Across the UK, many organisations are involved with ‘re-purposing’ abandoned railways, from local community groups to local authorities and important national charities such as Sustrans – the organisation behind the National Cycle Network, which includes many former railway lines in its overall route mileage.
When exploring this page, don’t forget the UK-based groups which we have listed on our ‘Campaigning and Promoting’ page.
We have also included links to some international sites, which demonstrate that railway re-use is not an exclusively British phenomenon. Internationally, the biggest undertaking is the Rails-to-Trails Conservancy in the United States. If you are planning a long holiday (and we mean a very long holiday), you might consider cycling the RTC’s Great American Discovery Trail, which combines multiple ‘lost lines’ into a trail of over 6,000 miles.
Sustrans (the name stands for ‘sustainable transport’) is a national path-building charity which, since 1995, has been developing the National Cycle Network. Much of the NCN is based on former railways. Recently, the charity has teamed up with the Ordnance Survey to show NCN routes on both printed and online OS maps.
Railway Paths owns about 15% of the UK’s unused and unsold railway infrastructure, and exists to re-use it in schemes which benefit the public, such as new railway paths.
Subterranea Britannica is concerned mainly with ‘underground Britain’, but its website includes, as an offshoot, a fascinating guide to disused railway stations in the UK. Not every disused station is documented yet, but the standard of the research is exemplary.
Although our News area includes links to Forgotten Relics, here is the site again – an outstanding resource on disused railway infrastructure throughout the country.
This site can take a long time to load due to its graphical content, but is a valuable research tool for anyone with an interest in old railways. Developer Matthew Bromley explains: ‘I’ve been working on [historical railway maps] for many years, and have now decided to try and create a Google Maps based site to display them.’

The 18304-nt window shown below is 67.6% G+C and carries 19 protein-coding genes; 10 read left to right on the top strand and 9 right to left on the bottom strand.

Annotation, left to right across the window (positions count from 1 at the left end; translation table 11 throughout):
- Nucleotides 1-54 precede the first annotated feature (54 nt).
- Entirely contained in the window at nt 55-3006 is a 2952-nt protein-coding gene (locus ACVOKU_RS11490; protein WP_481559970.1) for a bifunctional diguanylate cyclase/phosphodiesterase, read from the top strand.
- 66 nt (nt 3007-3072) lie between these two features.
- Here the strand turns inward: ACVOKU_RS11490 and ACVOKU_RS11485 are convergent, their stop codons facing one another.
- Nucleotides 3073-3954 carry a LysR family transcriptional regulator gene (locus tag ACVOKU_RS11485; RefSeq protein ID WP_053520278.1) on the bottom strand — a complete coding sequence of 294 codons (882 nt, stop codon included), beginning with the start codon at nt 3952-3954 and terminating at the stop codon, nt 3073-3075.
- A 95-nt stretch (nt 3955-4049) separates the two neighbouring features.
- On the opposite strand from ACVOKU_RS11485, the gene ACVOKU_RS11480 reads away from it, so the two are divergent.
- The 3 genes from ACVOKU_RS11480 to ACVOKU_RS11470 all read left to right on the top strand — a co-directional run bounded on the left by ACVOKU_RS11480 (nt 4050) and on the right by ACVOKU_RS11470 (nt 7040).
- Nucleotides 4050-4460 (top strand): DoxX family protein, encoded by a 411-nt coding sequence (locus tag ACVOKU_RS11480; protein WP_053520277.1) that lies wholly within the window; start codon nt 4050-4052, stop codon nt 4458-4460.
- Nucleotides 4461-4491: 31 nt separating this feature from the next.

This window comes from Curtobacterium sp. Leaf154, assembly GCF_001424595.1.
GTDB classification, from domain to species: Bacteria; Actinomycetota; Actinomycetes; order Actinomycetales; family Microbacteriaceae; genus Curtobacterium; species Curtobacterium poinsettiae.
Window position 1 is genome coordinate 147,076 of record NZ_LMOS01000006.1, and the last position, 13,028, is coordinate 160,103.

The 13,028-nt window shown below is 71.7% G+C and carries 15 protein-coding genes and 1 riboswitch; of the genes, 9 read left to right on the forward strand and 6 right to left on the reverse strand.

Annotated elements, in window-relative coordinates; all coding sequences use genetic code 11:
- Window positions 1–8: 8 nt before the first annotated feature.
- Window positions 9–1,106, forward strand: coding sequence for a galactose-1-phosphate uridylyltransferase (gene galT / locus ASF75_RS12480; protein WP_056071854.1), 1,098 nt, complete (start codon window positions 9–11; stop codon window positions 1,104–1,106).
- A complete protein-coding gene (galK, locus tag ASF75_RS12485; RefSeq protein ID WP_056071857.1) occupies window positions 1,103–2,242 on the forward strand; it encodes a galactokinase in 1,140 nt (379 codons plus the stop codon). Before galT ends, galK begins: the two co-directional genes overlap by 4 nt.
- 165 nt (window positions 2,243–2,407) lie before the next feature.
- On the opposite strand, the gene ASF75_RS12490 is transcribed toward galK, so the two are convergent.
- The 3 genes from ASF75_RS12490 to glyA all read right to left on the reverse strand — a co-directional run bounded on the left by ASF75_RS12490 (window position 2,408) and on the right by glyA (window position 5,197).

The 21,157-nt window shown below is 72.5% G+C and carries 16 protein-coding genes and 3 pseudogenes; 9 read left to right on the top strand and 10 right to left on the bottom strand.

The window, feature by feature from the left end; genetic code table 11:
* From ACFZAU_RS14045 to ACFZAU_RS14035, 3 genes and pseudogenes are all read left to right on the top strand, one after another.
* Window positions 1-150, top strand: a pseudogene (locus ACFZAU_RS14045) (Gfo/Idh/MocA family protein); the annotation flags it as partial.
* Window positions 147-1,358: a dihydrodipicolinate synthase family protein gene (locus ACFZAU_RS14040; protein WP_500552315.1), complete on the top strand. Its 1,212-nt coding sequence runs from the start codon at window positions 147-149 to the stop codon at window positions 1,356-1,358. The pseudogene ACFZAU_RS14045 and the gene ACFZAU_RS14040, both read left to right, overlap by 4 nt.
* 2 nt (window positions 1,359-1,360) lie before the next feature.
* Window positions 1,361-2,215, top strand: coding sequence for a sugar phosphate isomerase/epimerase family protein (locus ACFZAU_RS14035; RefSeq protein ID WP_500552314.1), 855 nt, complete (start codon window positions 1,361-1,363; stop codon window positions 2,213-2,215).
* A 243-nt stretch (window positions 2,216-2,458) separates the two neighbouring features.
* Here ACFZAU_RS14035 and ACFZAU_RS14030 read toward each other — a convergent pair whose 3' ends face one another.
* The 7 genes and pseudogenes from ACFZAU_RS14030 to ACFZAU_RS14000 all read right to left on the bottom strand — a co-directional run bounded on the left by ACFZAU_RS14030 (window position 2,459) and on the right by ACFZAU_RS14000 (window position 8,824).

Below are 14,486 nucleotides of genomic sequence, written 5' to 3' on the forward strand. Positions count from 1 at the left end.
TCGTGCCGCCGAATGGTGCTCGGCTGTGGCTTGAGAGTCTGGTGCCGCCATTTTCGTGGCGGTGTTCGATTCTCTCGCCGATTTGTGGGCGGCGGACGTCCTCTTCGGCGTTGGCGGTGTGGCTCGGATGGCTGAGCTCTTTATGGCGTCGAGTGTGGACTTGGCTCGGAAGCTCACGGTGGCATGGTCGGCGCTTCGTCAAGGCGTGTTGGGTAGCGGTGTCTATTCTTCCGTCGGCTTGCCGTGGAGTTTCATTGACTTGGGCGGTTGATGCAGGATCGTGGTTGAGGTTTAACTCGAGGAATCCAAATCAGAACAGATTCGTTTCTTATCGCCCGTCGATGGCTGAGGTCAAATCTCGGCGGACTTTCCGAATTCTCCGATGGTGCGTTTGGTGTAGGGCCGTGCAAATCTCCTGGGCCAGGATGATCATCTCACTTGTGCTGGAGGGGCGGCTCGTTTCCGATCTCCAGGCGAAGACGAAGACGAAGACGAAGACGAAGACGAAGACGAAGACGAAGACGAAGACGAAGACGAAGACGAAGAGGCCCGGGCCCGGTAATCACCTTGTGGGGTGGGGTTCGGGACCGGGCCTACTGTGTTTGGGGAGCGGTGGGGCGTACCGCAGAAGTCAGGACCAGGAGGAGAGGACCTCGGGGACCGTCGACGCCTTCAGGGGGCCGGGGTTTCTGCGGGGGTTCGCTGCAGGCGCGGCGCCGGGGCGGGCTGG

Lyle Barwick has travelled much of England, Wales and Scotland in pursuit of lost railways, and in the process has built up an interesting and substantial photographic collection on flickr. There are some nicely composed shots here, featuring many major engineering works such as viaducts, bridges and tunnels, plus a number of favourite routes such as the Somerset & Dorset Railway and the Waverley line.
The Dorset Trailway Network is a project supported by Dorset Council and local communities to convert the former Somerset & Dorset Railway into a multi-use trail between Stalbridge (near the Dorset/Somerset border) and Poole on the south coast. The route currently is about two-thirds complete.
The West Somerset Mineral Line Association exists to ‘inform people about the history of the West Somerset Mineral Railway and its associated mines and communities’. This standard gauge freight line once linked the Brendon Hills with Roadwater, Washford and Watchet on the Bristol Channel. The association offers a series of high quality guided walks every season.
The Northern Viaduct Trust works to preserve and, where possible, re-use the many disused railway viaducts which are such striking features of northern landscapes. Thanks to the Trust, a number of these structures have now been restored and opened to walkers, rather than being razed to the ground.
The Rails-to-Trails Conservancy (RTC) is the USA’s answer to Sustrans, but very much larger, and supported by government. When we first discovered the RTC, its website covered 1,359 separate rail trails. As an organisation, it has over 160,000 members – which proves that re-using old railways is not a minority interest.
Railtrails Australia is the Australian equivalent of the RTC, with its website providing a one-stop guide to the country’s rail trails. Like Australia itself, some of these routes are big, like the Munda-Biddi Trail (from Mundaring to Collie in Western Australia), which is ca. 220 miles long.
Vias Verdes (literally ‘Green Ways’) is Spain’s organisation for railway paths. The country has over 1,800 kilometres (ca. 1,120 miles) of disused railways that can be walked and cycled, and the scenery on many of them is stunning. Autumn is a good time to explore these routes, when the extreme heat of high summer has abated.
Since the 1990s, the government in the Republic of Ireland has taken a growing interest in railway re-use, but this volunteer-led group was one of the earliest schemes – and the Irish State Railway supported it by making the cross-country Limerick to Tralee line available for use as a trail after it closed as a railway.
We must emphasise that the above are just a sample of the organisations and websites that now exist to make good use of abandoned railways across the world. As we remarked above, this is definitely not a minority interest!